Tuesday, April 7, 2009

I'm not the man you thought I was

I recently discovered that some of you have come here looking for an entirely different Derek Gentry.

So, just to clarify: I'm not him. I'm me.

I can certainly understand the confusion. In addition to having the same name, this other Derek Gentry and I are roughly the same age, and we both work in IT. The difference between us, it seems, is that he has been accused of defrauding a scented candle company out of $800,000, whereas I...well, my rigorous TV-watching schedule just doesn't allow for projects that ambitious.

I will admit, however, that after visiting the alleged candle company's website, I sorta wanted to bring them down too. I can't really explain or justify this impulse…I guess it’s just a Derek Gentry thing.

According to, there are thirty-one Derek Gentrys in the US, something that I was blissfully unaware of until recently. But now whenever I come across one of us, I wonder, Is he a better Derek Gentry than I am? Has he more fully realized his Derek Gentry potential than I have? My conclusion: Probably. I’ve always suspected that somebody else could do a better job of being me.

I also wonder: Would I have become a different person if I'd been given a different name? I think I would. A judge in New Zealand actually made a 9-year-old girl a ward of the court because her parents had named her Talula Does The Hula From Hawaii, saying that the name "makes a fool of the child and sets her up with a social disability and handicap." I agree, and also I think the same could be said of the other names mentioned in the article, like "Number 16 Bus Shelter." How could you not be affected by growing up with a name like that?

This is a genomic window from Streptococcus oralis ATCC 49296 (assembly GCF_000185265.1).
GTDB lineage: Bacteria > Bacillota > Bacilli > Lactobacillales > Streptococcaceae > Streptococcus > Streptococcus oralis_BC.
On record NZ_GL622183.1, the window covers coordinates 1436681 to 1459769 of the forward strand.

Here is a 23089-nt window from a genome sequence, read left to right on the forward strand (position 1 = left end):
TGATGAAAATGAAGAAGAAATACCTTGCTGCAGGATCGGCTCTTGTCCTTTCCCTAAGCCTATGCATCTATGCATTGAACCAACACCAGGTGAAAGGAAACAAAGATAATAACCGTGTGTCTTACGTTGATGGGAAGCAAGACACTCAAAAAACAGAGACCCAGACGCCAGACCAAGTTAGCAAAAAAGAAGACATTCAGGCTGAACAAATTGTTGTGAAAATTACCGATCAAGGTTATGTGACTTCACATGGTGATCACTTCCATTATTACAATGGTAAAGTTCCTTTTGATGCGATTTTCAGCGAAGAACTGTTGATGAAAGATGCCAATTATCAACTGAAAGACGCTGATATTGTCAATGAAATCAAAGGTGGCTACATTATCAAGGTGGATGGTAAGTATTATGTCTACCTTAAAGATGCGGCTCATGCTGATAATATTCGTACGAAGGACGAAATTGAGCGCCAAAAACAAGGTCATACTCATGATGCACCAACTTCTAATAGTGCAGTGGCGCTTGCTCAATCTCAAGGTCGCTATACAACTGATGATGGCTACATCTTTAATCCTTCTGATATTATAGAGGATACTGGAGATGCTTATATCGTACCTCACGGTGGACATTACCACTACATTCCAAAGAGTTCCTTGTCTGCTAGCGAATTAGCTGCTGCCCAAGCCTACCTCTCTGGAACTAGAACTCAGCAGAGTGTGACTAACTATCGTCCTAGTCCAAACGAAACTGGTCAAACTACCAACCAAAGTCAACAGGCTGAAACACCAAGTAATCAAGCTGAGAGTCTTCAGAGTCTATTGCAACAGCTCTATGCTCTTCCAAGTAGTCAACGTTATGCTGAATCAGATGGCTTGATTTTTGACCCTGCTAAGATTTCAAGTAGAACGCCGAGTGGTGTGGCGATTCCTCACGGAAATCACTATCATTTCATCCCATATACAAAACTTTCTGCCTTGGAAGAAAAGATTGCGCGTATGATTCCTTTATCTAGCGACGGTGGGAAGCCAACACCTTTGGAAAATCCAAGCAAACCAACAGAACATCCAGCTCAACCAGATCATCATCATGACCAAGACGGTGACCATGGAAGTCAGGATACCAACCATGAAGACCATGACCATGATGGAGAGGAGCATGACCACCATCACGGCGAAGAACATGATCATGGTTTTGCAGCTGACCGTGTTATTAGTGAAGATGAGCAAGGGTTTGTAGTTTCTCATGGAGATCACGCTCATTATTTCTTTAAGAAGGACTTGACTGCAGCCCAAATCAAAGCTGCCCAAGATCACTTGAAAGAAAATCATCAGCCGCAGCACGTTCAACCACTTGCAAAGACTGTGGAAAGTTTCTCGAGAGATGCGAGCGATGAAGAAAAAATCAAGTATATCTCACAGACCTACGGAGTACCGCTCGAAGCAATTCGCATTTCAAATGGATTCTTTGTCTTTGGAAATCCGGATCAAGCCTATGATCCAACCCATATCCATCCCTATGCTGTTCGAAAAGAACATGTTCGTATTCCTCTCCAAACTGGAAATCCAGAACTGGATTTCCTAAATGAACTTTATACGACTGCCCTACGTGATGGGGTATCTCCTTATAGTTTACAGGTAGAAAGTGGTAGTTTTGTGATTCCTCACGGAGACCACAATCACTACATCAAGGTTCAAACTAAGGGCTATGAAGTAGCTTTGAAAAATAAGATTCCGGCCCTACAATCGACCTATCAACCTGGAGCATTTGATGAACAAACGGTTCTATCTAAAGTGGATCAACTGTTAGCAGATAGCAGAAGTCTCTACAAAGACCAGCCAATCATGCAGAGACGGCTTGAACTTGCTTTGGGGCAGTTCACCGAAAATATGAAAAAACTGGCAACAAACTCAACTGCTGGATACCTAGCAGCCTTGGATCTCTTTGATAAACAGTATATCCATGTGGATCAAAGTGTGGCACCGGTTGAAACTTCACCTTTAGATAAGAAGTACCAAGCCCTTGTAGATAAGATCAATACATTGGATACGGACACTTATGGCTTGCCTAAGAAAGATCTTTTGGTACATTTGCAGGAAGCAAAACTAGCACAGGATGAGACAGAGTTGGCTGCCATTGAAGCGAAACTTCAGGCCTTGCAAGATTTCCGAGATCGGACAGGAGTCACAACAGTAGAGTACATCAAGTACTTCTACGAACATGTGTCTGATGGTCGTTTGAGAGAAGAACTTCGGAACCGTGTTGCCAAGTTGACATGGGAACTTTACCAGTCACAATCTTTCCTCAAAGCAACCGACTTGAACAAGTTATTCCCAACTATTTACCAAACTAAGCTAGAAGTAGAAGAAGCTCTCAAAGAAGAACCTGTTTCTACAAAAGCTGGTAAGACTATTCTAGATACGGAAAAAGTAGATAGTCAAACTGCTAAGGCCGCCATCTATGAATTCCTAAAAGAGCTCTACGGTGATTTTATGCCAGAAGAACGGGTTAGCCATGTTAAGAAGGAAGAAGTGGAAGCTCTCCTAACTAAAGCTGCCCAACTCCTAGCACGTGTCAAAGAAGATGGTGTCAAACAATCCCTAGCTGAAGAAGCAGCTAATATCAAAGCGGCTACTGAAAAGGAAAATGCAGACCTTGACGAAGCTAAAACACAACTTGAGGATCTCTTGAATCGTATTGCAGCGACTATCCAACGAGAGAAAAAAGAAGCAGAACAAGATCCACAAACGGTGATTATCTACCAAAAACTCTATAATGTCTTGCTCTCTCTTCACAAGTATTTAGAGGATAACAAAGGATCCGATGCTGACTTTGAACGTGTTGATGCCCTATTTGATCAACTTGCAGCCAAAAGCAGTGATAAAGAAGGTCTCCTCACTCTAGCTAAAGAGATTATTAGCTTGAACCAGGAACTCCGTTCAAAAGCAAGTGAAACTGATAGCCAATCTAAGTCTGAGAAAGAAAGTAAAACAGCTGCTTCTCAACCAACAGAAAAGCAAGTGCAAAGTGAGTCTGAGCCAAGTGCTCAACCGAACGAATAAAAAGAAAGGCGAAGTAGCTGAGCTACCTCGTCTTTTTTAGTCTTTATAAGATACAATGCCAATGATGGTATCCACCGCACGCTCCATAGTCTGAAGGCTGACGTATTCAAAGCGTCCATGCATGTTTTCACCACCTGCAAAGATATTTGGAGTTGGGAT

Derek Gentry has been pretty good to me though. It did not lend itself to playground taunting, which is an important test of any name. As a kid, I sometimes wished that I was named “Steve,” but that was only because I also wanted to be The Six Million Dollar Man. At other times, I wished that Derek shortened to something, or that I had a nickname, but I've gotten over that.

I now work at a company where nicknaming is rampant, but unfortunately, these nicknames are often based on your initials. As a result, I get called DAG, DAGman, DAGmar, and DAGnabbit. None of these is exactly music to my ears, but the best one by far is "DAGmaster," which blossoms into "DAGmastah" when pronounced with the propah Massachusetts accent. If I ever pull a Joaquin Phoenix and drop IT for hip-hop, I will adopt the name DagMastah Flash.